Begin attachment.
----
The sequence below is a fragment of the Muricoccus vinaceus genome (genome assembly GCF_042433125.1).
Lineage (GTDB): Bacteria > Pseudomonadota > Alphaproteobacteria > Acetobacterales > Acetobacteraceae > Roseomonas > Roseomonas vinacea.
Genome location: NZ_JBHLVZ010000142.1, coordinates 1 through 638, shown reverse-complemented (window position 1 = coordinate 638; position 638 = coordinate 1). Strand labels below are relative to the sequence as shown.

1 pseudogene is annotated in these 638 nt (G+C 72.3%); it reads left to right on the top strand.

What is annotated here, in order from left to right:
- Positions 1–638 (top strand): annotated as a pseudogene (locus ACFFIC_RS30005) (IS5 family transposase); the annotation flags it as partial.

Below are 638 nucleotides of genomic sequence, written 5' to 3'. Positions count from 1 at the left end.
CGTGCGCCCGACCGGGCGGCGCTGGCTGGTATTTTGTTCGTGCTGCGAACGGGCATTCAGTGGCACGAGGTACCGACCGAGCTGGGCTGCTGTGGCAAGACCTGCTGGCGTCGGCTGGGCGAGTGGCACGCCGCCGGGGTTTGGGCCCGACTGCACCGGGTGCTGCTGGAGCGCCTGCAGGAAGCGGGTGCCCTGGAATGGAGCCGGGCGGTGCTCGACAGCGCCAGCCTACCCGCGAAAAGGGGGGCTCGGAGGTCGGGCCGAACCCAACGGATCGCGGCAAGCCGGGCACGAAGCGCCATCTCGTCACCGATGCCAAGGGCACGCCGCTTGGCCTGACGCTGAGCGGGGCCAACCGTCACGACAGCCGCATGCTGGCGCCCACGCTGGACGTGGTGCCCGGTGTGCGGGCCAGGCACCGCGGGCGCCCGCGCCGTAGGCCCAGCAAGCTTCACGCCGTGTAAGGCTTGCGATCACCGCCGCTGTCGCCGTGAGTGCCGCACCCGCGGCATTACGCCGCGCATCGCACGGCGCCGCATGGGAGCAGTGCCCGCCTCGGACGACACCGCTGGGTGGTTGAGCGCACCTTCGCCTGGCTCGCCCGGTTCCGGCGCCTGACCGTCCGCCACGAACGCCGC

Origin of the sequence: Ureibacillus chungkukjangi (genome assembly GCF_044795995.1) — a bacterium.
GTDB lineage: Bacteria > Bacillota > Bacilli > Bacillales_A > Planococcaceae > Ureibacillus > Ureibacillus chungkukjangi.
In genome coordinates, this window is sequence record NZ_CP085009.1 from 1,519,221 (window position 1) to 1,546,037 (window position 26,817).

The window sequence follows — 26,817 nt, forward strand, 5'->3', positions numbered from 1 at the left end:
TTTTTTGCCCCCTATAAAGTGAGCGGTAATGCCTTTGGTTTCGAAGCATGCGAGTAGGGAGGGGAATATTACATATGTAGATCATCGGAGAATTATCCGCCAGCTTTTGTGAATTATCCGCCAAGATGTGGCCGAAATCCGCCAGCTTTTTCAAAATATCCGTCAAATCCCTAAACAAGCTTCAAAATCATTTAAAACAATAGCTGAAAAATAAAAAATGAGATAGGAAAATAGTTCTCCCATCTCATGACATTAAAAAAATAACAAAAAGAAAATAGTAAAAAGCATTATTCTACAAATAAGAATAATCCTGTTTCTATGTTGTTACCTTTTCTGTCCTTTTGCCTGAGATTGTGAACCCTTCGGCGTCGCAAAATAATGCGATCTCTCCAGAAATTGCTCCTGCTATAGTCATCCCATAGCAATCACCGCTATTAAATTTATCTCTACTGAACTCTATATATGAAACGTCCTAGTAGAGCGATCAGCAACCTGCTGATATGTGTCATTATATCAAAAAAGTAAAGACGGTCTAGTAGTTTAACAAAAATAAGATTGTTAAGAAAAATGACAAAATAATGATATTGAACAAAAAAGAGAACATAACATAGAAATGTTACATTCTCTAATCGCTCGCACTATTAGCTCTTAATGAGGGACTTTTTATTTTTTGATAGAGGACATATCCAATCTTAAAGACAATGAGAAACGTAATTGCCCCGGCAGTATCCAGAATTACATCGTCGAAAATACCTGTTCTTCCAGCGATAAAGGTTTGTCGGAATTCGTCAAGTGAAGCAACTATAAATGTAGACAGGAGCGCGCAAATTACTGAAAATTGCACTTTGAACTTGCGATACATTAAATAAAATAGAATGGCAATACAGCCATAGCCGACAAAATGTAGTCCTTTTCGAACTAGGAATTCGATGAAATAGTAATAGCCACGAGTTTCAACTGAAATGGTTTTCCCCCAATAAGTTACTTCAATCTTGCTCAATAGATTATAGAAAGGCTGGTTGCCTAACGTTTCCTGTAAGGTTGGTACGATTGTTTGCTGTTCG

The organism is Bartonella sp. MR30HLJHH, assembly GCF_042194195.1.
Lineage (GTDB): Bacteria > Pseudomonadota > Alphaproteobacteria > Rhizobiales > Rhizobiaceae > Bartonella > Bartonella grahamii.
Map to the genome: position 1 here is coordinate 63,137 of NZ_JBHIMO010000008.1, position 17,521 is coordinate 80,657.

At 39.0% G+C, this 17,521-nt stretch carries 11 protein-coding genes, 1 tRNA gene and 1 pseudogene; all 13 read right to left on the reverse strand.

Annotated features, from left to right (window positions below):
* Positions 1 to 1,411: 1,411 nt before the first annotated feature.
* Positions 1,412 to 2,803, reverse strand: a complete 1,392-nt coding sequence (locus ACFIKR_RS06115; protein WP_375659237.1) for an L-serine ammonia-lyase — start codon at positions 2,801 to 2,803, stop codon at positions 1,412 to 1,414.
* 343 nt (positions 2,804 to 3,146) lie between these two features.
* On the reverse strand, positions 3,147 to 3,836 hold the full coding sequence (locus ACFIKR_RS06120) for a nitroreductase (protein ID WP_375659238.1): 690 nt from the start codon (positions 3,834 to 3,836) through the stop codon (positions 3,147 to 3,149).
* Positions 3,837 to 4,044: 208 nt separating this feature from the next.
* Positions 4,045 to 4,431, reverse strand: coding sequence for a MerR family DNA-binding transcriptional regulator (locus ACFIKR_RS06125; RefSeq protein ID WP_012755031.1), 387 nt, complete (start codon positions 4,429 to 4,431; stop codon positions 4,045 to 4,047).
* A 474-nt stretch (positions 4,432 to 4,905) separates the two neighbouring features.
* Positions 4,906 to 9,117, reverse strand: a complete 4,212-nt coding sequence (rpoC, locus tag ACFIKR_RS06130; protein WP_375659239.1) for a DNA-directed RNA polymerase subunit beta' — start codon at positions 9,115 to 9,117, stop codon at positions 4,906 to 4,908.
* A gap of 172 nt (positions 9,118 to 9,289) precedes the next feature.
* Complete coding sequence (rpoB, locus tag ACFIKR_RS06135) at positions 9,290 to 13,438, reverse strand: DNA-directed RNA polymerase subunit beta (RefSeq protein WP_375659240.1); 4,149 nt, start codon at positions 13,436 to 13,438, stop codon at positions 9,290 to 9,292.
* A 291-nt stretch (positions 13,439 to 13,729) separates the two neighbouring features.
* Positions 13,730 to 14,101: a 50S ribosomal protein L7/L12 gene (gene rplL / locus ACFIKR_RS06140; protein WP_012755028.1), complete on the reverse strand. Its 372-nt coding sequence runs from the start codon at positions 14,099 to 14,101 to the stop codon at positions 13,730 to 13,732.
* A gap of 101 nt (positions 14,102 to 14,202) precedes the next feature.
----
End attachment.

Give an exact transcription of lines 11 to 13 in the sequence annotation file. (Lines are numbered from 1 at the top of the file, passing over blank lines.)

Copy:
In genome coordinates, this window is sequence record NZ_CP085009.1 from 1,519,221 (window position 1) to 1,546,037 (window position 26,817).

The window sequence follows — 26,817 nt, forward strand, 5'->3', positions numbered from 1 at the left end:
TTTTTTGCCCCCTATAAAGTGAGCGGTAATGCCTTTGGTTTCGAAGCATGCGAGTAGGGAGGGGAATATTACATATGTAGATCATCGGAGAATTATCCGCCAGCTTTTGTGAATTATCCGCCAAGATGTGGCCGAAATCCGCCAGCTTTTTCAAAATATCCGTCAAATCCCTAAACAAGCTTCAAAATCATTTAAAACAATAGCTGAAAAATAAAAAATGAGATAGGAAAATAGTTCTCCCATCTCATGACATTAAAAAAATAACAAAAAGAAAATAGTAAAAAGCATTATTCTACAAATAAGAATAATCCTGTTTCTATGTTGTTACCTTTTCTGTCCTTTTGCCTGAGATTGTGAACCCTTCGGCGTCGCAAAATAATGCGATCTCTCCAGAAATTGCTCCTGCTATAGTCATCCCATAGCAATCACCGCTATTAAATTTATCTCTACTGAACTCTATATATGAAACGTCCTAGTAGAGCGATCAGCAACCTGCTGATATGTGTCATTATATCAAAAAAGTAAAGACGGTCTAGTAGTTTAACAAAAATAAGATTGTTAAGAAAAATGACAAAATAATGATATTGAACAAAAAAGAGAACATAACATAGAAATGTTACATTCTCTAATCGCTCGCACTATTAGCTCTTAATGAGGGACTTTTTATTTTTTGATAGAGGACATATCCAATCTTAAAGACAATGAGAAACGTAATTGCCCCGGCAGTATCCAGAATTACATCGTCGAAAATACCTGTTCTTCCAGCGATAAAGGTTTGTCGGAATTCGTCAAGTGAAGCAACTATAAATGTAGACAGGAGCGCGCAAATTACTGAAAATTGCACTTTGAACTTGCGATACATTAAATAAAATAGAATGGCAATACAGCCATAGCCGACAAAATGTAGTCCTTTTCGAACTAGGAATTCGATGAAATAGTAATAGCCACGAGTTTCAACTGAAATGGTTTTCCCCCAATAAGTTACTTCAATCTTGCTCAATAGATTATAGAAAGGCTGGTTGCCTAACGTTTCCTGTAAGGTTGGTACGATTGTTTGCTGTTCG